It has been a rough year for industrial stocks and exchange traded funds. The S&P 500's fifth-largest sector weight and the second-largest in the Dow Jones Industrial Average has been stung by the strong dollar and slumping oil prices among other factors.
Those factors and more have sent the Industrial Select Sector SPDR ETF (NYSE: XLI), the largest exchange traded fund tracking the industrial sector, down 3.5 percent year-to-date. However, not industrial ETFs have been duds this year. Take the PowerShares Dynamic Building & Construction Portfolio (NYSE: PKB) for example. That ETF is up nearly 12 percent, making it .
It name might imply that PKB is levered to the rally in homebuilders stocks, but a deeper look at the ETF reveals this is not a dedicated homebuilders fund. Rather, PKB includes exposure to "engaged in providing construction and related engineering services for building and remodeling residential properties, commercial or industrial buildings, or working on large-scale infrastructure projects, such as highways, tunnels, bridges, dams, power lines, and airports," .
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The takeaway there is that PKB, a strategic beta ETF, is a play on infrastructure spending. PKB follows the Dynamic Building & Construction Intellidex Index, which, like the other PowerShares dynamic sector and industry ETFs, evaluates companies based on price momentum, earnings momentum, quality, management action and value.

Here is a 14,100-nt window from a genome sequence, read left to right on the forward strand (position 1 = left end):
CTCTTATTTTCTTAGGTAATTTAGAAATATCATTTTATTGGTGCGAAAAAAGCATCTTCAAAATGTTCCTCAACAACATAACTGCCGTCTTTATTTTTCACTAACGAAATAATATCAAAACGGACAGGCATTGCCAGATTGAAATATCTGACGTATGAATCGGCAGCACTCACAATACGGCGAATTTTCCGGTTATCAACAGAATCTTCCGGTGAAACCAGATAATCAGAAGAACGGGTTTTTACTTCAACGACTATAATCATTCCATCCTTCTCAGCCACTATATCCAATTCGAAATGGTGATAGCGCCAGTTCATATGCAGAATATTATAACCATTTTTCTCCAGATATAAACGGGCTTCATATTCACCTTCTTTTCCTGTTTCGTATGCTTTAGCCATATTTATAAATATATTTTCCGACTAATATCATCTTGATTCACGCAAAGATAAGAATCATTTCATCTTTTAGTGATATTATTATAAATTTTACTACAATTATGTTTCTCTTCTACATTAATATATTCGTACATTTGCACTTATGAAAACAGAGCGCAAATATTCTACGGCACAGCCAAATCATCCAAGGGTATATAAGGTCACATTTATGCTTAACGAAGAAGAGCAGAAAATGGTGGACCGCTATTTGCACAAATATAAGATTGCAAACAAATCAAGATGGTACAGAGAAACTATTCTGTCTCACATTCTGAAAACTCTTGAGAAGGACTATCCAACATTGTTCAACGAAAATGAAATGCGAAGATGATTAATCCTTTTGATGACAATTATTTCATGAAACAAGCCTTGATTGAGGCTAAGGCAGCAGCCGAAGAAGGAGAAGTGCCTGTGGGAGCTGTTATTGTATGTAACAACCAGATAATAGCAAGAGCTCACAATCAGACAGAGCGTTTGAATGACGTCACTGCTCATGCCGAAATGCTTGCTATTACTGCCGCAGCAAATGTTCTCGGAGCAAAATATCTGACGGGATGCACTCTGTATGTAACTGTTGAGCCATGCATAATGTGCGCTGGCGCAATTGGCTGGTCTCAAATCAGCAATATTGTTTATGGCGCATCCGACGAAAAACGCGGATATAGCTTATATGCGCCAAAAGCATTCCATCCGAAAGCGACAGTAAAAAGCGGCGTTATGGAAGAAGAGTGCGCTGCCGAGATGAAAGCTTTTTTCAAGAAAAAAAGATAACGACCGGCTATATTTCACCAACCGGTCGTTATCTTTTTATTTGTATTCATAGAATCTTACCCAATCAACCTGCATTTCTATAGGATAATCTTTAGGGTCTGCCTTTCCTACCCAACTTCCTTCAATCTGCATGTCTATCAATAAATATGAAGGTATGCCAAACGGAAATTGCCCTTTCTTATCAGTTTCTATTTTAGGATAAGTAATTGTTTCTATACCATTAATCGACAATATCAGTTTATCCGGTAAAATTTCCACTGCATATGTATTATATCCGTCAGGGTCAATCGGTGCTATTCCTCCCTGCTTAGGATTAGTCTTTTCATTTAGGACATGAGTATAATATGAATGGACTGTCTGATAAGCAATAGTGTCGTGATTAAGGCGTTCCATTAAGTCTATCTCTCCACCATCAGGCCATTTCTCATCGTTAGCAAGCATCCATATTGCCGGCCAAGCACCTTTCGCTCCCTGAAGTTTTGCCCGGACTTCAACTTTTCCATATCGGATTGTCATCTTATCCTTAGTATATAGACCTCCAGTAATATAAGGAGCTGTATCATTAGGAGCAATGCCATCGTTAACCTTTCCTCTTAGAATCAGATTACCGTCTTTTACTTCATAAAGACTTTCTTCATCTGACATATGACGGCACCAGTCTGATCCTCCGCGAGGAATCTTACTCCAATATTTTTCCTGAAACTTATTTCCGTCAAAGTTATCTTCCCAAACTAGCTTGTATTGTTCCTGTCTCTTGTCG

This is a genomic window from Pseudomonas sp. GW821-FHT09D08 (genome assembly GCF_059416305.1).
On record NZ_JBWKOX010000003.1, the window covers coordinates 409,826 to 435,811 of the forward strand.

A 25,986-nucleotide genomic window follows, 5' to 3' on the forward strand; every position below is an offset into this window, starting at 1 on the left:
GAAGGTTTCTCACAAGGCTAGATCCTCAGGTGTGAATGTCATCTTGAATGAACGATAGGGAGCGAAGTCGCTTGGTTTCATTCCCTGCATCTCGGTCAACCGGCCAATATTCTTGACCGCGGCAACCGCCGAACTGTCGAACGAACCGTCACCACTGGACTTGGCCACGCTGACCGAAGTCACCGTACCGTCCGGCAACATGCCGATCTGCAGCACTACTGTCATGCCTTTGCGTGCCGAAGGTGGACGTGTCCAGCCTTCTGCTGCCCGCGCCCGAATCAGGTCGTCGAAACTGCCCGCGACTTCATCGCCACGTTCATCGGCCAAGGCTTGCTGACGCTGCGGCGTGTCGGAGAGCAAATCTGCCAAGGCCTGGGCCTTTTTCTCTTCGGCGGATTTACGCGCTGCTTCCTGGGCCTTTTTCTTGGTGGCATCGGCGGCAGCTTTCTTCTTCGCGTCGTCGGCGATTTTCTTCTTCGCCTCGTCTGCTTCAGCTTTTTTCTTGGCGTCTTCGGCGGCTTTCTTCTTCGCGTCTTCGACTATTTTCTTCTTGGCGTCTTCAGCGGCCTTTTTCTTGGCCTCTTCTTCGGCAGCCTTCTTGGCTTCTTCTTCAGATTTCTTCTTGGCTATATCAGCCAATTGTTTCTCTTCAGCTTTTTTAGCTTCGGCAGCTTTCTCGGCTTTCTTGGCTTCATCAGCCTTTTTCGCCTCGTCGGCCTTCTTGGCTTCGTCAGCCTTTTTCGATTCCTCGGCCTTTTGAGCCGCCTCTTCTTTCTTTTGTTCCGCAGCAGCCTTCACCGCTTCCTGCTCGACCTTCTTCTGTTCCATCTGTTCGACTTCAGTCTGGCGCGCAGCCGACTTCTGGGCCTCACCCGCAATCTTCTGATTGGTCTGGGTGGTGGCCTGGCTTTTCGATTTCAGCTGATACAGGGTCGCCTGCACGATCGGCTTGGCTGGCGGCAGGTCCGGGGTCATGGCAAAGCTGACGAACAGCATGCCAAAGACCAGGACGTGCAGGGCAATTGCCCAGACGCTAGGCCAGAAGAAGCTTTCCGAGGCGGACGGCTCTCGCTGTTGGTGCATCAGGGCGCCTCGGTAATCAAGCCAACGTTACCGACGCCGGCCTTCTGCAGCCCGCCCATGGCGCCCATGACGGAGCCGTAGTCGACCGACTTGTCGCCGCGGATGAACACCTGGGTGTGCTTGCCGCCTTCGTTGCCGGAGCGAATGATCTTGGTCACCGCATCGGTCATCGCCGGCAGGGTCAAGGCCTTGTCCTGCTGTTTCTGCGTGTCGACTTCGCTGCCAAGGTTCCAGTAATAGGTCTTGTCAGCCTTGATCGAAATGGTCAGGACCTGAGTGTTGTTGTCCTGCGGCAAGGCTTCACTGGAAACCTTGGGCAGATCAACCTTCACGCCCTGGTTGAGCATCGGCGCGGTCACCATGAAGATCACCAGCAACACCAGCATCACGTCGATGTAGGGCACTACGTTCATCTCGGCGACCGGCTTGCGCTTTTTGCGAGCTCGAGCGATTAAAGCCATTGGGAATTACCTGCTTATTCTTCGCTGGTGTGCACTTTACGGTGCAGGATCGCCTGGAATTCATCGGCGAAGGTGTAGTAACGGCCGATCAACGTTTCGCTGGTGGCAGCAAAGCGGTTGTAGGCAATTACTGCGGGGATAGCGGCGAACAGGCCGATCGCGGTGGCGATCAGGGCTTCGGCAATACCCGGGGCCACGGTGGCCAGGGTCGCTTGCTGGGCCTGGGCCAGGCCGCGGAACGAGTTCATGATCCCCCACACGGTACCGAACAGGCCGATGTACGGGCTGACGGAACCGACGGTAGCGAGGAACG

Home to 30 stocks, PKB's real estate exposure comes by way of just two homebuilders stocks –- D.R. Horton, Inc. (NYSE: DHI) and NVR, Inc. (NYSE: NVR) –- and home improvement giants Home Depot Inc (NYSE: HD) and Lowe's Companies, Inc. (NYSE: LOW). Those stocks combine for 15.5 percent of PKB's weight. Home Depot is one of just nine members of the Dow Jones Industrial Average with a double-digit gain to this point in 2015.
Although the overall outlook for industrials is murky heading into next year, PKB could once again be an exception to that trend, particularly if government spending on infrastructure projects picks up.
"Construction trends are also on the rise. The Architecture Firms Billing Index was 54.7 in July; any score above 50 indicates an increase in billings. As shown in the chart below, the Architecture Firms Billing Index typically comes out roughly a year ahead of the US Census Bureau’s construction spending reports. The strength of the index augurs for positive growth in construction spending into mid-2016. There may be a short-term pause, but conditions are generally favorable, in my view," according to PowerShares.
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